Last night, Chickenfoot received his black belt, being presented in the photo by his instructor, Sir John.

Congatulations, son!

[Disclaimer: I gave in to blogger's poetic license for a catchy title. To tell the truth, I am sure Chickenfoot wouldn't consider himself a math geek at all. Math is far from being his favorite subject, even though he is good at it.]


Don’t miss any of “Let’s Play Math!”:  Subscribe in a reader, or get updates by Email.


Welcome to Blogland, Niner!


Photo by Niner.

The daughter who supplies my header photos has started a blog to show off her pictures:

Niner’s SnapFair
[It's pronounced "NEE-ner."]

Update: She no longer posts to that blog, but has been writing and posting photos, recipes, and craft projects to her new blog — College & The Years After.

Her photography skills continue to improve, and her sense of humor comes through in the stories that accompany each photo. I’m sure she’d love to have you stop by and visit!

Continue reading

Backwards Math

aloft, sideways & backwards
Photo by Complicated.

Princess Kitten is recovering from her cold and getting some energy back. She came to me and said wistfully, “I wish I could do backwards math.”

I looked up from my keyboard. “Backwards math? What do you mean?”

“Umm. It’s kinda hard to explain, but I can show you.”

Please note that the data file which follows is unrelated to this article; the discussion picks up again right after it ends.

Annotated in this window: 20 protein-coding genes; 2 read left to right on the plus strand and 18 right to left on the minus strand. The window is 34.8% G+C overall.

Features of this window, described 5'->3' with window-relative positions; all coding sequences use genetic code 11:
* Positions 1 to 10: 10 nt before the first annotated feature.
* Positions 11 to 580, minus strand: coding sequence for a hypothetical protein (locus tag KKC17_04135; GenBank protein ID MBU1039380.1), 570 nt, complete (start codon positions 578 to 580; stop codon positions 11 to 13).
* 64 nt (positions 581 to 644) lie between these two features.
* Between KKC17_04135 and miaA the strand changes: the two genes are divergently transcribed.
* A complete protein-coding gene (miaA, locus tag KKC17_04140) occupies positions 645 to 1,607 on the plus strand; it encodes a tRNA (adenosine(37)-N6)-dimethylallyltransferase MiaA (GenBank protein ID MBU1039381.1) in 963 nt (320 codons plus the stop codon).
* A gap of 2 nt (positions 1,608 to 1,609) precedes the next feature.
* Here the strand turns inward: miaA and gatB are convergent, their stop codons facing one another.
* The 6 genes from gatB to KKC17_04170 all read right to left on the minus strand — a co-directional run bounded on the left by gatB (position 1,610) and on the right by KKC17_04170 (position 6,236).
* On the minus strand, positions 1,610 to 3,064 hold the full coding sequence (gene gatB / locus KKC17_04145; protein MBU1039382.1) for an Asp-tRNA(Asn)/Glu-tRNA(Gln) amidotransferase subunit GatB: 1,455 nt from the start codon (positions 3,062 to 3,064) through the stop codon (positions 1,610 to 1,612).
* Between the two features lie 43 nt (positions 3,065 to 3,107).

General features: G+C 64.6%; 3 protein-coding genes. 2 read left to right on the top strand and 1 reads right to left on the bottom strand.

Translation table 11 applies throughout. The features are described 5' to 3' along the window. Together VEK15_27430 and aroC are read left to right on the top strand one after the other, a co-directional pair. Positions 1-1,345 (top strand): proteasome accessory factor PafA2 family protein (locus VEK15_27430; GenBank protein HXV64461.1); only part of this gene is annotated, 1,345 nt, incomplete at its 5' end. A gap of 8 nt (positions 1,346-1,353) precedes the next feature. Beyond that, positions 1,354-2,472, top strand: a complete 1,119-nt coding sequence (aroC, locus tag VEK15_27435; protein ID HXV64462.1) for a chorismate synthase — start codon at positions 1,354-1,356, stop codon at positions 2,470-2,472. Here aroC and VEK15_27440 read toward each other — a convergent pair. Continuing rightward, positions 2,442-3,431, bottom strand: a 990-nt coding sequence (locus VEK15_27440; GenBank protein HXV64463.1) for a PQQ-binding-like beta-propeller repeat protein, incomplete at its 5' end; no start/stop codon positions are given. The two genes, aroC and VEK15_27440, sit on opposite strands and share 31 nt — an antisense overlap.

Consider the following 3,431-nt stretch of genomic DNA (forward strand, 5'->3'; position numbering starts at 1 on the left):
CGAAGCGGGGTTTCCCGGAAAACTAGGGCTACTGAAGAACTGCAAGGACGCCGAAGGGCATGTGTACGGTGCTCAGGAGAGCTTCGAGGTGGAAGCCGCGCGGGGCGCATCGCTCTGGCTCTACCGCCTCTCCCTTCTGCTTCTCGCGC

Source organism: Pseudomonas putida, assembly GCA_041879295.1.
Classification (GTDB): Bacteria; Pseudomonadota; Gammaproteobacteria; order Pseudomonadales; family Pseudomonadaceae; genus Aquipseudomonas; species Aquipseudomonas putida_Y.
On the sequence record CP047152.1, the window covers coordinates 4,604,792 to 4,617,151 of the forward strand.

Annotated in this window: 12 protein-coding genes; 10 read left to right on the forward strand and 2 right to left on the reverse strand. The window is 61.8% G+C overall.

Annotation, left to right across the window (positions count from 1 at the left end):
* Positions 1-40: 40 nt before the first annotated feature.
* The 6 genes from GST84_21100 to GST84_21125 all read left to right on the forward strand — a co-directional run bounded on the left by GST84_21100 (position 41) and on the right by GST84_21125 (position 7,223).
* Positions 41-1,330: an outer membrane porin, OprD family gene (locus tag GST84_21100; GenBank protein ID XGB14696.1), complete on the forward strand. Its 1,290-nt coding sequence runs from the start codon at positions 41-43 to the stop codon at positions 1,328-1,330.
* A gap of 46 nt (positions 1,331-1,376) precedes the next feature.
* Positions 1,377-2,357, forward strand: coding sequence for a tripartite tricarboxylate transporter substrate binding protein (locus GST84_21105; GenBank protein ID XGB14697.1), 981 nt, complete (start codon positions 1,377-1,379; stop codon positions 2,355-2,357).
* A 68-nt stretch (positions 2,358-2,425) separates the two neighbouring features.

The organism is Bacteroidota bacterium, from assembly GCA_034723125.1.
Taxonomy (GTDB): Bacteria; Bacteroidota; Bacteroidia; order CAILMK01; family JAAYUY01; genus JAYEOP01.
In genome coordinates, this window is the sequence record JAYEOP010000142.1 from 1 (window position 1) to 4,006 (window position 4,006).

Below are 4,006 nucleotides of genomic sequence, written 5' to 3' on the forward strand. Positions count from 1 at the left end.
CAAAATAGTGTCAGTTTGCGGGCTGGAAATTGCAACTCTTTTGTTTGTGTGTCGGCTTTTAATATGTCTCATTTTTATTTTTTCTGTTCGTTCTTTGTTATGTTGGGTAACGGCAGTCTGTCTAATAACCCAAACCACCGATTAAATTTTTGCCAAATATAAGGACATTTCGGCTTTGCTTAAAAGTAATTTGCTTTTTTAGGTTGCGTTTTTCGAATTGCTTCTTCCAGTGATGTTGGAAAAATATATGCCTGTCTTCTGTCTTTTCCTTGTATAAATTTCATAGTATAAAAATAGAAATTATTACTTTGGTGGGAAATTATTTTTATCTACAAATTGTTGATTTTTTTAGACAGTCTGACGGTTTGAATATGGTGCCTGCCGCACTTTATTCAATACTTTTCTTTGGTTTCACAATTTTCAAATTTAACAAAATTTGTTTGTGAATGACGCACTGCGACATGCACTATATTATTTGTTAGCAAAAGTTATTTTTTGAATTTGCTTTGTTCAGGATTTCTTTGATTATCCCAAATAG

Continue reading

Way To Go, Boys!

Math competition
Photo by ccarlstead.

Congratulations, math team! All your hard work paid off, and I hope you enjoyed yourselves thoroughly. Of course, as C. S. Lewis wrote:

…if you do one good deed, your reward usually is to be set to do another and harder and better one.

C. S. Lewis
The Horse and His Boy

Now it’s time to practice for the state level in March. You can find practice problems online at:

Preparation Drills for MATHCOUNTS
or
The “Go Figure!” math challenge
[ACK! MathCounts has re-written their website. The old link is no longer any good, but I haven't yet found the new location for this game.]

And give the new interactive Countdown Round game a try:

AoPS For The Win!

Continue reading

That’s Mathematics

Things are still hectic, but at least the phone company guy found the problem and got our “extended DSL” service working. “Extended DSL” is what you get when you live out in the boonies. No guarantees that it will be faster than the ancient modem, but at least it doesn’t tie up the phone line anymore.

And it is a bit faster, so I finally get to enjoy You Tube. If the video doesn’t display properly, you can find it at this link:

Funny Math Problems

Continue reading

They Grow Up Too Fast!

Chickenfoot ready to perform

Even the child in question agrees with that. Chickenfoot is suffering from Peter Pan syndrome: “I don’t want to grow up!” This week, someone asked him, “You’re 17, aren’t you?” Not yet, but 13 has passed into memory…

I got tricky with the hidden present this time. The outside of the envelope changed insignificantly. It read:

I’m your last present.
Can you find me?
I’m hiding some place
That you cannot see…

But the real departure from normal came with the poetry inside. The poem was a success, in that he laughed at all the appropriate spots, but the hiding place turned out to be a little too good. Can you find the two clues in all this mess?

Continue reading